Criterion Theatre

1514 Broadway,
New York, NY 10036

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Additional Info

Previously operated by: B.S. Moss Enterprises, Loew's Inc., United Artists Theater Circuit Inc.

Architects: Eugene DeRosa, Thomas White Lamb

Functions: Restaurant

Styles: Streamline Moderne

Previous Names: B.S. Moss' Criterion Theatre, Loew's Criterion Theatre, Criterion Center

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News About This Theater

Criterion Theatre exterior

The B.S. Moss' Criterion Theatre opened September 16, 1936 with Kay Francis in “Give Me Your Heart”. Designed in the Art Moderne style with 1,700 seats on part of the site of the old Olympia entertainment complex. This originally included Loew’s New York Theatre and Roof (Cinema Treasures theatre #15178), and the earlier Criterion Theatre (Cinema Treasures theatre #16481) which was built in 1895 as the Lyric Theatre.

All were demolished to make way for the Criterion Theatre, retail stores and the International Casino nightclub. B.S. Moss Enterprises built the Criterion Theatre, but in 1938 leased the theatre to Loew’s for 20 years. The first film to open at Loew’s Criterion Theatre was MGM’s “Spring Madness” starring Maureen O'Sullivan, on November 30, 1938.

Due to divestment of theatres because of antitrust litigation, in 1949, the Criterion Theatre reverted back to B.S. Moss Enterprises. The last film to be shown by Loew’s was Richard Basehart in “He Walked By Night”, which opened on February 5, 1949. During that engagement, Loew’s returned management of the Criterion Theatre to B.S. Moss Enterprises who then operated the theatre until the 1980’s, when it was leased to United Artists Theatre Circuit, operating as the Criterion Center.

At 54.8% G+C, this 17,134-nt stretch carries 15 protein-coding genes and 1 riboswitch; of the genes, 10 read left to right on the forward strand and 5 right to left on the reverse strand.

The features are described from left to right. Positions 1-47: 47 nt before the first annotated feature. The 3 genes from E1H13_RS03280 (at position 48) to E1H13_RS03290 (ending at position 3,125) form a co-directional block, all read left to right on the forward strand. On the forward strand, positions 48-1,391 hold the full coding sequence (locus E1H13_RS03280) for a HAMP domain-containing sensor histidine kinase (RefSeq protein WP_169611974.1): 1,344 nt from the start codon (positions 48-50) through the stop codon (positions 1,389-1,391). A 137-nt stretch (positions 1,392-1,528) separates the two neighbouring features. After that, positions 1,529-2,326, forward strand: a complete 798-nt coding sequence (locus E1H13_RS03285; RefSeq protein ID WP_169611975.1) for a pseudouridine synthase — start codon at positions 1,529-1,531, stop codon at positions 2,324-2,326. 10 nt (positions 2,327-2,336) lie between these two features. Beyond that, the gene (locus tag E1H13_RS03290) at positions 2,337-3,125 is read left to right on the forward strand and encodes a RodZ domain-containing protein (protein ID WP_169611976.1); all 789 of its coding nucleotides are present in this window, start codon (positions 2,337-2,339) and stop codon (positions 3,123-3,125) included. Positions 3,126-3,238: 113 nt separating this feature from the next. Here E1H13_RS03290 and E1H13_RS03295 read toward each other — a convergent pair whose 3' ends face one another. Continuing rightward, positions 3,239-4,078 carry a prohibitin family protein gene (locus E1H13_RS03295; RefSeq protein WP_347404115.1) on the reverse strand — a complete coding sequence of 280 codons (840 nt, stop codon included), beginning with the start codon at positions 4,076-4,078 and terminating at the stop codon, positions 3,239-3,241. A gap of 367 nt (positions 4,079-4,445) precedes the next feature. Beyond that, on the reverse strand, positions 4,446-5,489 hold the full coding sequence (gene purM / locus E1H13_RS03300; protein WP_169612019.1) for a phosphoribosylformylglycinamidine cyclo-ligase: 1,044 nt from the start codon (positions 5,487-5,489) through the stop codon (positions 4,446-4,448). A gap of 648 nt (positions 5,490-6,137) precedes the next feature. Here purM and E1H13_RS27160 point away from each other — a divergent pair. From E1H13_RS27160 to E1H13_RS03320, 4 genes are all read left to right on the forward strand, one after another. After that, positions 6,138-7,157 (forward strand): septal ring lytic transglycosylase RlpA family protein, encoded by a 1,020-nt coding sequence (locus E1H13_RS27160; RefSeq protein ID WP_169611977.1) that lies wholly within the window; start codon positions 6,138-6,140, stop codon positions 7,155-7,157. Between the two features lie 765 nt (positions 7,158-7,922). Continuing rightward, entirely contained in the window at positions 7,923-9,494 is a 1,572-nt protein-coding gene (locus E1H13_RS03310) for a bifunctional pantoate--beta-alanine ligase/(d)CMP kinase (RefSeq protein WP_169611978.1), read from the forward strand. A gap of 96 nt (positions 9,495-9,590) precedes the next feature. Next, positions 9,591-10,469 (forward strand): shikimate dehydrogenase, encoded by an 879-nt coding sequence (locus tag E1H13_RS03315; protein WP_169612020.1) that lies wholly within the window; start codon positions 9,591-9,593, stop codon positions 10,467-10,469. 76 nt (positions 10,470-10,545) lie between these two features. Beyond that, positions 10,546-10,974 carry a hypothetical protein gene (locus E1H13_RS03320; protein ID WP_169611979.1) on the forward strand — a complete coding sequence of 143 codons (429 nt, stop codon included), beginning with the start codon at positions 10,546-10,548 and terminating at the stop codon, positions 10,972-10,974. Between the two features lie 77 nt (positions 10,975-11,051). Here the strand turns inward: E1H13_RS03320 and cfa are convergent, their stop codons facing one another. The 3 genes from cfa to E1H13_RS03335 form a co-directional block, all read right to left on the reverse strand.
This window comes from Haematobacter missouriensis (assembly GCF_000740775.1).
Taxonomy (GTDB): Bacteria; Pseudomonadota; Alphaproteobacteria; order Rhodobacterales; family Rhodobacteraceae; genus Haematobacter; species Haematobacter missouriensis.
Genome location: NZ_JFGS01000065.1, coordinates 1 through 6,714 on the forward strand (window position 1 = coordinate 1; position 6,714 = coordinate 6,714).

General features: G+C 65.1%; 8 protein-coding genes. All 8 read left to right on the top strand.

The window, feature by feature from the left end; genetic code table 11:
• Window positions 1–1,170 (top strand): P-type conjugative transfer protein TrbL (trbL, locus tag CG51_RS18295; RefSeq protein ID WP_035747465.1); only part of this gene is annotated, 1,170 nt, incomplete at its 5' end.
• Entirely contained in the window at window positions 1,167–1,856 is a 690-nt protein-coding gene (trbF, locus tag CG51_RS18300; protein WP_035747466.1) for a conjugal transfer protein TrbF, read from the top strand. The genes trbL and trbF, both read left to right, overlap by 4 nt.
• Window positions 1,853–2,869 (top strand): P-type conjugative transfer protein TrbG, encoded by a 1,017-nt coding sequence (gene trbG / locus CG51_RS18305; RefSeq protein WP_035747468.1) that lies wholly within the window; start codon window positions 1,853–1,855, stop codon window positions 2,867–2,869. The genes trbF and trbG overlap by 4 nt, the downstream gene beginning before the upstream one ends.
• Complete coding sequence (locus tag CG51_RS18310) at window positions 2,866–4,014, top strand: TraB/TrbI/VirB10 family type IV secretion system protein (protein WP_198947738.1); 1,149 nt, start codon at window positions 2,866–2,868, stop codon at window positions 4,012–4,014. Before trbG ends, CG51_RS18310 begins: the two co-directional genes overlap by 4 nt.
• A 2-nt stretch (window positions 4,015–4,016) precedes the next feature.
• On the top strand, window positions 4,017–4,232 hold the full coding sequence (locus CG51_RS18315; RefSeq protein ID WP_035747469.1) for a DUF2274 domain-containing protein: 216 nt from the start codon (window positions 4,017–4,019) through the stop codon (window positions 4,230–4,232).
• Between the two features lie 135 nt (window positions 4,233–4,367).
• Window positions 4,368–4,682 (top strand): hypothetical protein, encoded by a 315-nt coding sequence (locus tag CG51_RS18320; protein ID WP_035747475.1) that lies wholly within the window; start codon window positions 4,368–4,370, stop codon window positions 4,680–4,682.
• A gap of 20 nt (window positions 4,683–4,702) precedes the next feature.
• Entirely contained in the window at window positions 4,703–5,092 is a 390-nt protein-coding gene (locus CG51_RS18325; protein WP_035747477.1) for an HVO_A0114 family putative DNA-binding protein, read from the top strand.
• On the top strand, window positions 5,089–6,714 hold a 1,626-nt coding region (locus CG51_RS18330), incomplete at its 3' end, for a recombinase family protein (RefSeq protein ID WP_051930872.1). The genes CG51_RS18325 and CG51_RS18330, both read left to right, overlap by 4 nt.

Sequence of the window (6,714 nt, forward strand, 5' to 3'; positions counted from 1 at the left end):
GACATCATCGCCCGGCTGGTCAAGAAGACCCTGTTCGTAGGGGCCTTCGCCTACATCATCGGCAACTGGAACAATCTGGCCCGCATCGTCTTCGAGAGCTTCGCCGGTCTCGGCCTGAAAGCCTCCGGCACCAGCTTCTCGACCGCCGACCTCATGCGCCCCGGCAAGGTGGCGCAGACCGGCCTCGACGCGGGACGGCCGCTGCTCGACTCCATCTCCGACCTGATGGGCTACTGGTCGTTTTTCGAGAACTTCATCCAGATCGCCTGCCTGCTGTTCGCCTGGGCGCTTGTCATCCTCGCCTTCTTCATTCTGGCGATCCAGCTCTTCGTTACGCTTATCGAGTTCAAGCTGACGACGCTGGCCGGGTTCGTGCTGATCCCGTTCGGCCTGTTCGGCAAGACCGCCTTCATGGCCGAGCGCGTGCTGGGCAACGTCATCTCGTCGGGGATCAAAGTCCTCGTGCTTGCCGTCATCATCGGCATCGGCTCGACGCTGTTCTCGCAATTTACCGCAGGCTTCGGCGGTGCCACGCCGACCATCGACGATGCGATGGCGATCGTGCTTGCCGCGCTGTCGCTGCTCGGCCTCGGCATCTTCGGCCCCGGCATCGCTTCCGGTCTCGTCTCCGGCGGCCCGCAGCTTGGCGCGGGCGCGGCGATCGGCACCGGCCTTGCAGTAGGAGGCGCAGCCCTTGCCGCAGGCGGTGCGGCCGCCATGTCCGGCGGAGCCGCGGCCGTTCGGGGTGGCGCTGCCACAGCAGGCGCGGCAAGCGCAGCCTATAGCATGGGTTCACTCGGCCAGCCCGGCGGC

With George Montgomery in “Fort Ti”, a Columbia movie that opened on May 29th 1953, the Criterion Theatre claimed to be the first theatre in the world to project a 3-D (with glasses) feature on a giant wide screen, with stereophonic sound and color by Technicolor.

The Criterion Theatre was host to numerous premieres. After the World Premiere of “The Ten Commandments” on November 8, 1956, that movie was shown (with reserved seats) for 17 months. The US premiere in 70mm of “Lawrence of Arabia” was held on December 15, 1962. World Premieres of other 70mm films included “South Pacific” (March 19, 1958), “My Fair Lady”(October 21, 1964), “Thoroughly Modern Millie”(March 21, 1967), “Funny Girl”(September 19, 1968) and “Patton”(February 5, 1970).

On March 20, 1980, the Criterion Theatre was converted into five screens using some space in the former basement lounge and former lower level retail space. On February 6, 1981 it added a sixth screen. The front of the balcony was extended to the proscenium for a new upstairs auditorium that had 1,041 seats. The new auditorium in the former orchestra seating area had 1,037 seats in 1988. On December 13, 1991, the orchestra level was split by United Artists left/right to create two 400 seat auditoriums. The basement houses seated 156, 198, 193 and 248. Operating as the Criterion Center, day-to-day management was taken over by United Artists Theatres on April 8, 1988, while B.S. Moss Enterprises retained ownership interest.